Hepatitis E virus is a prominent cause of viral hepatitis worldwide. In Western countries, most infections are asymptomatic. However, acute self-limiting hepatitis and chronic cases in immunocompromised individuals can occur. Studying HEV is challenging due to its difficulty to grow in cell culture. Consequently, the detection of the virus mainly relies on RT-qPCR, which cannot differentiate between infectious and non-infectious particles. To overcome this problem, methods assessing viral integrity offer a possible solution to differentiate between intact and damaged viruses. This study aims at optimizing existing HEV cell culture models and RT-qPCR-based assays for selectively detecting intact virions to establish a reliable model for assessing HEV infectivity. In conclusion, these newly developed methods hold promise for enhancing food safety by identifying approaches for inactivating HEV in food processing, thereby increasing food safety measures. Full article
Show Figures

Figure 1

13 pages, 1210 KiB  
Article
Exploring the Enteric Virome of Cats with Acute Gastroenteritis
by Federica Di Profio, Vittorio Sarchese, Paola Fruci, Giovanni Aste, Vito Martella, Andrea Palombieri and Barbara Di Martino
Vet. Sci. 2023, 10(5), 362; https://doi.org/10.3390/vetsci10050362 - 18 May 2023
Cited by 1 | Viewed by 1501
Abstract
Viruses are a major cause of acute gastroenteritis (AGE) in cats, chiefly in younger animals. Enteric specimens collected from 29 cats with acute enteritis and 33 non-diarrhoeic cats were screened in PCRs and reverse transcription (RT) PCR for a large panel of enteric [...] Read more.
Viruses are a major cause of acute gastroenteritis (AGE) in cats, chiefly in younger animals. Enteric specimens collected from 29 cats with acute enteritis and 33 non-diarrhoeic cats were screened in PCRs and reverse transcription (RT) PCR for a large panel of enteric viruses, including also orphan viruses of recent identification. At least one viral species, including feline panleukopenia virus (FPV), feline enteric coronavirus (FCoV), feline chaphamaparvovirus, calicivirus (vesivirus and novovirus), feline kobuvirus, feline sakobuvirus A and Lyon IARC polyomaviruses, was detected in 66.1% of the samples.. Co-infections were mainly accounted for by FPV and FCoV and were detected in 24.2% of the samples. The virome composition was further assessed in eight diarrhoeic samples, through the construction of sequencing libraries using a sequence-independent single-primer amplification (SISPA) protocol. The libraries were sequenced on Oxford Nanopore Technologies sequencing platform. A total of 41 contigs (>100 nt) were detected from seven viral families infecting mammals, included Parvoviridae, Caliciviridae, Picornaviridae, Polyomaviridae, Anelloviridae, Papillomaviridae and Paramyxoviridae, revealing a broad variety in the composition of the feline enteric virome. Full article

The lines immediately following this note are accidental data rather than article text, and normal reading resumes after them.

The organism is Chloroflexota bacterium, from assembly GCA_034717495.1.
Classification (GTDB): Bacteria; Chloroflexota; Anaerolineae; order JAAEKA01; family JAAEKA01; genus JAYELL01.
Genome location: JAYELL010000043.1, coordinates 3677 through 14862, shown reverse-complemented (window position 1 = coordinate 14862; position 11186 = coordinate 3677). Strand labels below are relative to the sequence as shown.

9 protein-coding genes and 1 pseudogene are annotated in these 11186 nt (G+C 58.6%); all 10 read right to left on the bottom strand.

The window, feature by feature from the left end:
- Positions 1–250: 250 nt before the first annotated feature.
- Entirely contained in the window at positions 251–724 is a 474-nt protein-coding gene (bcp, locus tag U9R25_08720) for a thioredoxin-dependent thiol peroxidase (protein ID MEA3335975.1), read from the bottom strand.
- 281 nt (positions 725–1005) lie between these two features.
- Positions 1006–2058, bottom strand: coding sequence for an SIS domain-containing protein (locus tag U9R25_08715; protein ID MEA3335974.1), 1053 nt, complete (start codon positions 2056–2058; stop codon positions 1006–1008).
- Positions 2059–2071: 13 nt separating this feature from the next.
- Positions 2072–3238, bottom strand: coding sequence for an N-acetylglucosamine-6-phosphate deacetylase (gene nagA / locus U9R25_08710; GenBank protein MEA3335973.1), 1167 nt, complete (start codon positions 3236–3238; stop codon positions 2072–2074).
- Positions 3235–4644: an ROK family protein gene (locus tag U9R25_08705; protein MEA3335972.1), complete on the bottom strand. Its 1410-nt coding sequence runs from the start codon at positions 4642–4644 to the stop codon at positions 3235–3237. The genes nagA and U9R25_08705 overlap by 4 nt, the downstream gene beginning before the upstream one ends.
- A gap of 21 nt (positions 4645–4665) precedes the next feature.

Show Figures

Figure 1

11 pages, 1183 KiB  
Article
Exploring the Astrovirome of Shellfish Matrices Using Nanopore Sequencing
by Farzad Beikpour, Francesco Pellegrini, Gianvito Lanave, Michele Camero, Cristiana Catella, Barbara Di Martino, Federica Di Profio, Chiara Masotti, Roberta Battistini, Laura Serracca, Giuseppina La Rosa, Vito Martella and Elisabetta Suffredini
Vet. Sci. 2023, 10(3), 175; https://doi.org/10.3390/vetsci10030175 - 21 Feb 2023
Cited by 1 | Viewed by 1488
Abstract
Astroviruses are important human enteric pathogens transmissible with contaminated food and water. Astroviruses have also been identified in mammals, birds, lower vertebrates and invertebrates. The genetic diversity of human and animal astroviruses poses a challenge for diagnostics and taxonomy. As a proof of [...] Read more.
Astroviruses are important human enteric pathogens transmissible with contaminated food and water. Astroviruses have also been identified in mammals, birds, lower vertebrates and invertebrates. The genetic diversity of human and animal astroviruses poses a challenge for diagnostics and taxonomy. As a proof of concept, we used a panastrovirus consensus primer set, able to amplify in a nested RT-PCR protocol a 400-nt-long fragment of the RNA-dependent RNA polymerase of most members of the Astroviridae family, in conjunction with a nanopore sequencing platform, to generate information on the astrovirome in filter-feeding mollusks. Amplicons generated from bivalve samples were used to generate libraries for deep sequencing. In three samples, only one unique RdRp sequence type was obtained. However, in seven samples and in three barcodes with eleven pooled samples, we identified a variety of known and unknown RdRp sequence types, in most cases distantly related to astrovirus sequences available in the databases. In total, 37 different sequence contigs were generated. Avian-origin astrovirus sequences were predominant, likely due to contamination of shellfish harvesting waters by marine birds. Astroviruses of the aquatic eco-system were also identified, whereas human astroviruses were not detected. Full article